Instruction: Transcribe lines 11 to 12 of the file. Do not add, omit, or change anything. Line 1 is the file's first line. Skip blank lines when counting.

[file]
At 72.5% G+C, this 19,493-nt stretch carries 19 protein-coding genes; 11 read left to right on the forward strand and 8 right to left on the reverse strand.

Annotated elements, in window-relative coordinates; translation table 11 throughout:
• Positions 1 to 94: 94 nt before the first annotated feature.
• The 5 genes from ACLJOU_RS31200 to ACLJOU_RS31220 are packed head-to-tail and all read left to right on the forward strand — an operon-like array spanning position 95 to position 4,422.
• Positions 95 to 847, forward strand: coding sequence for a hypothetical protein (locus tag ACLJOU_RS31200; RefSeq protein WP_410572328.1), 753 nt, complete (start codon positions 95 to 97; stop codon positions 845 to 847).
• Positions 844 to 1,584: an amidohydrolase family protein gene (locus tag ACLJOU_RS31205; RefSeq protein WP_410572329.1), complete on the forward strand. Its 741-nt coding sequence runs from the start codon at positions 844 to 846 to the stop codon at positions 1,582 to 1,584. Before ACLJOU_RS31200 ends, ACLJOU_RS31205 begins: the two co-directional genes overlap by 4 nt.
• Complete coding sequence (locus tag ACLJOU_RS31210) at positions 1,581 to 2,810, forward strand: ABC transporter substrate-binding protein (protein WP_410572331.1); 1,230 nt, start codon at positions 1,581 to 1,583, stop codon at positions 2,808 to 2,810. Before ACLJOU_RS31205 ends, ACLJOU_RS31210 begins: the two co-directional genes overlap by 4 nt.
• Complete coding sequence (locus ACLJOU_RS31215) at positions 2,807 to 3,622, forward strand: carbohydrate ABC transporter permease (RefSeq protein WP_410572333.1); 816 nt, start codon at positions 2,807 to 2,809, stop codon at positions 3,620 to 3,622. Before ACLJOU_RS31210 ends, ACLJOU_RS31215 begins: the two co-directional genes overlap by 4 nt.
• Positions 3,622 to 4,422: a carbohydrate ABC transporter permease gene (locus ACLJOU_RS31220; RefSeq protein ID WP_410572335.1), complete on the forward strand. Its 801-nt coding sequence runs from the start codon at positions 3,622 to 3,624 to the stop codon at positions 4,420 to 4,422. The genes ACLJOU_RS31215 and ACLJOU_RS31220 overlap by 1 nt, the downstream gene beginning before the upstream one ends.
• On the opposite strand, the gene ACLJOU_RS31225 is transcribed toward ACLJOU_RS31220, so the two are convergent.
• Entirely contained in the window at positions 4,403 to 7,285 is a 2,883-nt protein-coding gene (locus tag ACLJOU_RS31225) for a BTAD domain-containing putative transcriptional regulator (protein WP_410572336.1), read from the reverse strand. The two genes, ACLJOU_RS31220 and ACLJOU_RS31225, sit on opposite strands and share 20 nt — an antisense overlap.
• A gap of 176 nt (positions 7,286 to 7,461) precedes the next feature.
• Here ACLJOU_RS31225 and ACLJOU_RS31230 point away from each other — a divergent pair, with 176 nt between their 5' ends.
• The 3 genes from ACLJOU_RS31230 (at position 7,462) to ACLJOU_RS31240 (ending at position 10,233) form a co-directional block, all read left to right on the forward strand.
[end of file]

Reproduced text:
• Entirely contained in the window at positions 4,403 to 7,285 is a 2,883-nt protein-coding gene (locus tag ACLJOU_RS31225) for a BTAD domain-containing putative transcriptional regulator (protein WP_410572336.1), read from the reverse strand. The two genes, ACLJOU_RS31220 and ACLJOU_RS31225, sit on opposite strands and share 20 nt — an antisense overlap.
• A gap of 176 nt (positions 7,286 to 7,461) precedes the next feature.